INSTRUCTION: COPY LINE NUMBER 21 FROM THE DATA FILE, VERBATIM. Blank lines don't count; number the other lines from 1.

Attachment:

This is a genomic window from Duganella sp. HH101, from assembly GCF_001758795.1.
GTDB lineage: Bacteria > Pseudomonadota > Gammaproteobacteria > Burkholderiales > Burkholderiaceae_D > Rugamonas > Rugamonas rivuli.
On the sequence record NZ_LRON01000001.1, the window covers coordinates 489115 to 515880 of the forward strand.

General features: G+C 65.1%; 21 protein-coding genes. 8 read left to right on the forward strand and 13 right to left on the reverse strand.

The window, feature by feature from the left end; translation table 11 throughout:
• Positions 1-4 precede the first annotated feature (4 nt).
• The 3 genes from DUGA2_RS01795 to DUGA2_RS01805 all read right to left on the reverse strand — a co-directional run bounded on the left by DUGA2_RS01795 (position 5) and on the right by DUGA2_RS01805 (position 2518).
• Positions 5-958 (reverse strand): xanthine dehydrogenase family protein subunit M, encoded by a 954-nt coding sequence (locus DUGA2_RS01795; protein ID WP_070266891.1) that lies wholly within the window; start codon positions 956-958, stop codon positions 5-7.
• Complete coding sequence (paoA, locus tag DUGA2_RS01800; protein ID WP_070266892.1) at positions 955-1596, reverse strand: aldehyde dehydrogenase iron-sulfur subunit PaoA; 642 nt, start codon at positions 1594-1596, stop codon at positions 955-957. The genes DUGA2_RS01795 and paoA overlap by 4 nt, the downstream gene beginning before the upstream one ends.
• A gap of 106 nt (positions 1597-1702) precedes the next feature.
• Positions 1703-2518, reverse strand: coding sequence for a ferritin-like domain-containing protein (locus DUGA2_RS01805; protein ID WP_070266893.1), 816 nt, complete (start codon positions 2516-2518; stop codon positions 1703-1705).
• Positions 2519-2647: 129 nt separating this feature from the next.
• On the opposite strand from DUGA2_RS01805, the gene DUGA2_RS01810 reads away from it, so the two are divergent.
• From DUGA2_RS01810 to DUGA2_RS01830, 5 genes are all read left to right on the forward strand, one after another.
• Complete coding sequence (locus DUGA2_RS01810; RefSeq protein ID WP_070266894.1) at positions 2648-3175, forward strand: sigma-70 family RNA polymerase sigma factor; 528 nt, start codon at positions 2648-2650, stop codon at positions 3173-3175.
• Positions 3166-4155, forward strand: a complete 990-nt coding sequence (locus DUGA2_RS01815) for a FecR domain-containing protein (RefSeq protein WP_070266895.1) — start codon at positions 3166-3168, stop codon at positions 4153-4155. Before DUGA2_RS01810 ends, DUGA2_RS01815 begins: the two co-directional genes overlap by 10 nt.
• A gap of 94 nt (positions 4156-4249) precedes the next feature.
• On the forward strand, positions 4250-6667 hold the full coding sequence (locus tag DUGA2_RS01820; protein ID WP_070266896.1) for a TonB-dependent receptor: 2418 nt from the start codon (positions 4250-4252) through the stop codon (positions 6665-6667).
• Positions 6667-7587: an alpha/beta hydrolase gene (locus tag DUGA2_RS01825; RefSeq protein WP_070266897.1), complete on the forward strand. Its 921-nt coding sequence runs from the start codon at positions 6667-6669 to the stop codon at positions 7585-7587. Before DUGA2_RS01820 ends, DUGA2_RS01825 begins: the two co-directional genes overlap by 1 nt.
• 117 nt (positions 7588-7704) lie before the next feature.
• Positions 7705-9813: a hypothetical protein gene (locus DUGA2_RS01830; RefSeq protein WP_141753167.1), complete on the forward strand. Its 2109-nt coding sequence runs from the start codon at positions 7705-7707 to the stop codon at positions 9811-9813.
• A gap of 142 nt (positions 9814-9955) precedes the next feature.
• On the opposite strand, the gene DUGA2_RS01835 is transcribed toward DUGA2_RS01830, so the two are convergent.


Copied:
• Positions 7705-9813: a hypothetical protein gene (locus DUGA2_RS01830; RefSeq protein WP_141753167.1), complete on the forward strand. Its 2109-nt coding sequence runs from the start codon at positions 7705-7707 to the stop codon at positions 9811-9813.